Tag Archives: christina angelopoulos

The Centre’s researchers ‘on tour’ this summer

Freedom of Expression conference South Korea 14-06-16 web 2

Members of the Information Law and Policy Centre will be sharing their research and expertise at several international events over the coming week.

Centre Director Dr Judith Townend visited Japan to present on social media law in the UK at the annual International Communications Association conference in Fukuoka on Saturday. She visited Seoul this week to participate in the following events:

  • Tuesday 14th June: Freedom of Expression with Regard to Terror, Right to be Forgotten & Social Media, Chung Ang Law School
  • Thursday 16th June: Media Law Forum, Korean Press Arbitration Commission

Meanwhile Dr Christina Angelopoulos was in Brussels last week at EuroDig 2016. The event, organised by the European Dialogue on Internet Governance, focused on topics around “Embracing the digital (r)evolution”.

She participated in a panel session on “The rules in the digital world – economy v human rights” and was a ‘key participant’ in a session on “Intermediaries and human rights – between co-opted law enforcement and human rights protection”.

On Thursday 16th June, Christina will be contributing to a workshop organised by Marietje Schaake MEP on: “Privatising the rule of law online? Freedom of speech, copyright and platforms in the digital single market”. She will be speaking on a panel discussing privatised law enforcement and copyright enforcement.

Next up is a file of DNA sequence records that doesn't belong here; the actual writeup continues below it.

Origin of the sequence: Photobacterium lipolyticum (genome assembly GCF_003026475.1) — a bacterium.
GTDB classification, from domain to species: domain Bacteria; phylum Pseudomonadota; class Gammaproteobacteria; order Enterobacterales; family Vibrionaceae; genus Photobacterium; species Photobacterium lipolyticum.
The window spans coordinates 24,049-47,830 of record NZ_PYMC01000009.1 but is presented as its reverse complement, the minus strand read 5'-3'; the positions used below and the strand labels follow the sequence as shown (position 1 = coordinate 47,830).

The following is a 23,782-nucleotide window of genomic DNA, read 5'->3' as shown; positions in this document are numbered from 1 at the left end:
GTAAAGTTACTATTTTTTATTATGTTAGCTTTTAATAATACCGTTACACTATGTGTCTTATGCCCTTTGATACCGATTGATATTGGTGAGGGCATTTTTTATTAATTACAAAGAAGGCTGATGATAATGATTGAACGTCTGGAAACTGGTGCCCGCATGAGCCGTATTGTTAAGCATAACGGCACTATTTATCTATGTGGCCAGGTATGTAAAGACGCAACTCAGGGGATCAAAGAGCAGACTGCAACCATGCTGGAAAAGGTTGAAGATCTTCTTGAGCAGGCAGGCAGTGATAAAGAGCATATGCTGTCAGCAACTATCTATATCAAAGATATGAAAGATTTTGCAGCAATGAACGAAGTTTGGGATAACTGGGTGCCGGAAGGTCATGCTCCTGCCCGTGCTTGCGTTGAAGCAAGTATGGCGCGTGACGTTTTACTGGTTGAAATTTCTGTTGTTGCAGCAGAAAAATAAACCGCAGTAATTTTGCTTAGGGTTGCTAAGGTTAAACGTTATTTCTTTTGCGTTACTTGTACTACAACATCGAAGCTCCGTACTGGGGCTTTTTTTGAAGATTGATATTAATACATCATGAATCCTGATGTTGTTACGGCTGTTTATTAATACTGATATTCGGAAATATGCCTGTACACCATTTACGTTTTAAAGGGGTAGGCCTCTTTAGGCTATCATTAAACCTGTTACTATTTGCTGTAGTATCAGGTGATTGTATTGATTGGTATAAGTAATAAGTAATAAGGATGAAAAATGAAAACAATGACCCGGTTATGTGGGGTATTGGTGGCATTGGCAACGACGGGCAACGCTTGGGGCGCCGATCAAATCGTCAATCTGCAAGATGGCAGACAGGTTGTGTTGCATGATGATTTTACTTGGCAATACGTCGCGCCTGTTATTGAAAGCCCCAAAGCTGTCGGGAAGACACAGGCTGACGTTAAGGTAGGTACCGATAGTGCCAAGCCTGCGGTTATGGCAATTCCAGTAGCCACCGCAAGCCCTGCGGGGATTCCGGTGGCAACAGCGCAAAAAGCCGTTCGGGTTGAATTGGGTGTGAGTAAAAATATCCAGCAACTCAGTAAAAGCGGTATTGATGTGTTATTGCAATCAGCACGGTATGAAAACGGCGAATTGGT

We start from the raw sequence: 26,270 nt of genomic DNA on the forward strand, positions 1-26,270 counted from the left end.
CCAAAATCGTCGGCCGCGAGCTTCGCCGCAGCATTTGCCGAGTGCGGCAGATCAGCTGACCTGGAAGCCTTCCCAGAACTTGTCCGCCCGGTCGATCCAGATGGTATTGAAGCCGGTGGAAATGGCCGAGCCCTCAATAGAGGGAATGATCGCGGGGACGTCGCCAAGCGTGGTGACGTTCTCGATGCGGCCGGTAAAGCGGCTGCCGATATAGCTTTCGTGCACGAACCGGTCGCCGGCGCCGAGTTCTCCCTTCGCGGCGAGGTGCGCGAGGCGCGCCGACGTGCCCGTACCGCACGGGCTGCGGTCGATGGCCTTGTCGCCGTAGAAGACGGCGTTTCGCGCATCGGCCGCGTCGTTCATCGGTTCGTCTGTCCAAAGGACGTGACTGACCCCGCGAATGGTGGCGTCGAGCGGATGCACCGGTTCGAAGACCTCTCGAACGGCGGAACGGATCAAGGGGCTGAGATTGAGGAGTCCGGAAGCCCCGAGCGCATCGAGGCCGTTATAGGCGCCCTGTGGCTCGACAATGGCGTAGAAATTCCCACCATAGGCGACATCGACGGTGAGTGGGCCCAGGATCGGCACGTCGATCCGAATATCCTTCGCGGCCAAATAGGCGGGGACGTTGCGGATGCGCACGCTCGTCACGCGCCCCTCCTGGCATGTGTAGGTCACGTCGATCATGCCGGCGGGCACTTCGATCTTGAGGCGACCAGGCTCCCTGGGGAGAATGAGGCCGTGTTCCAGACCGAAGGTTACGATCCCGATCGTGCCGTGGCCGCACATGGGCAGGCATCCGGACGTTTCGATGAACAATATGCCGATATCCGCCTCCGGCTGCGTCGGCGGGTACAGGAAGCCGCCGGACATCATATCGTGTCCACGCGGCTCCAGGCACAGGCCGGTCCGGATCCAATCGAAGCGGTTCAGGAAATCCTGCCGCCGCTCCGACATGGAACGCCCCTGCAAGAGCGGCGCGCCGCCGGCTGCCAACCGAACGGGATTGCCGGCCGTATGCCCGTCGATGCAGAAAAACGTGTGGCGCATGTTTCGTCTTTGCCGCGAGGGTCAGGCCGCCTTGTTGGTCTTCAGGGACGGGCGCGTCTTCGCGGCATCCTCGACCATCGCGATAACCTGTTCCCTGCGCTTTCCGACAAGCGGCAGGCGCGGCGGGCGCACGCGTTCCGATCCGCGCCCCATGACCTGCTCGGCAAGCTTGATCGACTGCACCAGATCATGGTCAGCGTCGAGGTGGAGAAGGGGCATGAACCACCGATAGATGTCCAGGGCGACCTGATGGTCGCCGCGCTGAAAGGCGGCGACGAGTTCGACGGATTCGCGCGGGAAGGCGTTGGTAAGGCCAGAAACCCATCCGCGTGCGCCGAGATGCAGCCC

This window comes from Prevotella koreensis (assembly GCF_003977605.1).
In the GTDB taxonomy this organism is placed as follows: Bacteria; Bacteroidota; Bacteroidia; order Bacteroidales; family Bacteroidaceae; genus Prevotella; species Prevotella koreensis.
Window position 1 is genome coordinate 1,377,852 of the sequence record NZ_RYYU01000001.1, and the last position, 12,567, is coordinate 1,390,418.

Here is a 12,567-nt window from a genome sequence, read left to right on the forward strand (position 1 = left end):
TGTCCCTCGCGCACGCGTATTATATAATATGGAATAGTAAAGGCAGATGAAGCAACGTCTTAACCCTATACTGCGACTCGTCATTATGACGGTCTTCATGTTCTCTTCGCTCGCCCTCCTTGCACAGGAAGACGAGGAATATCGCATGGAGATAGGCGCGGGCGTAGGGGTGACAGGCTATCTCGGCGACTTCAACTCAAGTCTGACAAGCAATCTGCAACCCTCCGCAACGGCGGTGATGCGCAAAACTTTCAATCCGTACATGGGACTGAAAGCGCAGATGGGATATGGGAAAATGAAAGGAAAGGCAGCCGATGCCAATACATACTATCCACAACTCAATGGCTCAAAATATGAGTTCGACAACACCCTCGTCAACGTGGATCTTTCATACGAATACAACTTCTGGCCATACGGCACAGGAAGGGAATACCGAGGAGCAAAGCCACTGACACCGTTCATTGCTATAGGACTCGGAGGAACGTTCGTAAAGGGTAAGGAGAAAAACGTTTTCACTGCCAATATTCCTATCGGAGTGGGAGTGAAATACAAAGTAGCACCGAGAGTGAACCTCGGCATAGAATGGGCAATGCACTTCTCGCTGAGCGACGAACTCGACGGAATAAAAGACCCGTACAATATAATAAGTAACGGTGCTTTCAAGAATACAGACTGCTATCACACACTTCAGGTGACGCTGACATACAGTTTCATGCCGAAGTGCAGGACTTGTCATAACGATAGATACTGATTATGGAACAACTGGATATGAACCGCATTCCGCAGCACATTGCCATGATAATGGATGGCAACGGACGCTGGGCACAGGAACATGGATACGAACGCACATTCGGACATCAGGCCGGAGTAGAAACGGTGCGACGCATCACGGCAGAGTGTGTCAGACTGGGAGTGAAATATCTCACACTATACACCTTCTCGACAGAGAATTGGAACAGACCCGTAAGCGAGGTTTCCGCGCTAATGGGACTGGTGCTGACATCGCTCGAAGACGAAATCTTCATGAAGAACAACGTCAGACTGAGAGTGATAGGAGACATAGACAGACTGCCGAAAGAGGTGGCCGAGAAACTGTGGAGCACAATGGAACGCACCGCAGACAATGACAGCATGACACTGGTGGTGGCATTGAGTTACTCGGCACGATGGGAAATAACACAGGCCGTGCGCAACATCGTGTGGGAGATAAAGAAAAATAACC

Do introduce yourself to Judith or Christina if you are attending the events this Thursday and you are interested in their work. You can also contact them on Twitter: @jtownend and @cjangelopoulos.

Notice-and-Fair-Balance: the Law of Fundamental Rights in European Intermediary Liability

On 11 April 2016, Christina Angelopoulos of the Information Law and Policy Centre, Institute for Advanced Legal Studies and Stijn Smet of the Human Rights Centre, Ghent University gave a presentation at the BILETA Conference (which took place this year at the University of Hertfordshire) on their paper entitled “Notice-And-Fair-Balance: the Law of Fundamental Rights in European Intermediary Liability”.

The abstract of the presentation (which can be found on the BILETA website here) is as follows:

Abstract

Notice-and-action has been the preferred answer to questions of intermediary liability for alleged unlawful online information for over 15 years: first adopted, in the form of “notice-and-takedown”, in the US in 1998 as part of the DMCA safe harbours , the concept quickly spread across the globe in a variety of different mutations, including “notice-and-notice” (adopted in Canada), “notice-and-disconnection” (pioneered in France), notice-and-stay-down (still popular in Germany), “notice-and-judicial-take-down” (encountered in Chile) and notice-wait-and-takedown (a Japanese invention).

Following the general trend, the EU introduced a basic “notice-and-takedown” regime in 2000 by means of the hosting immunity of Article 14 of the E-Commerce Directive. While this provision has proven undoubtedly useful, it is also sparse on the details, creating legal uncertainty and undermining its harmonising power. In addition, it applies horizontally, i.e. to all areas of law, leaving no room for appropriate gradations. As a result of its alleged shortcomings, calls to reformulate the E-Commerce system into a more elaborate notice-and-action procedure have been made. These calls seem to have found the Commission’s ear: a series of Communications (most recently in December 2015 on “a modern, more European copyright framework”) show the EU’s interest in developing a more intricate European notice-and-action system.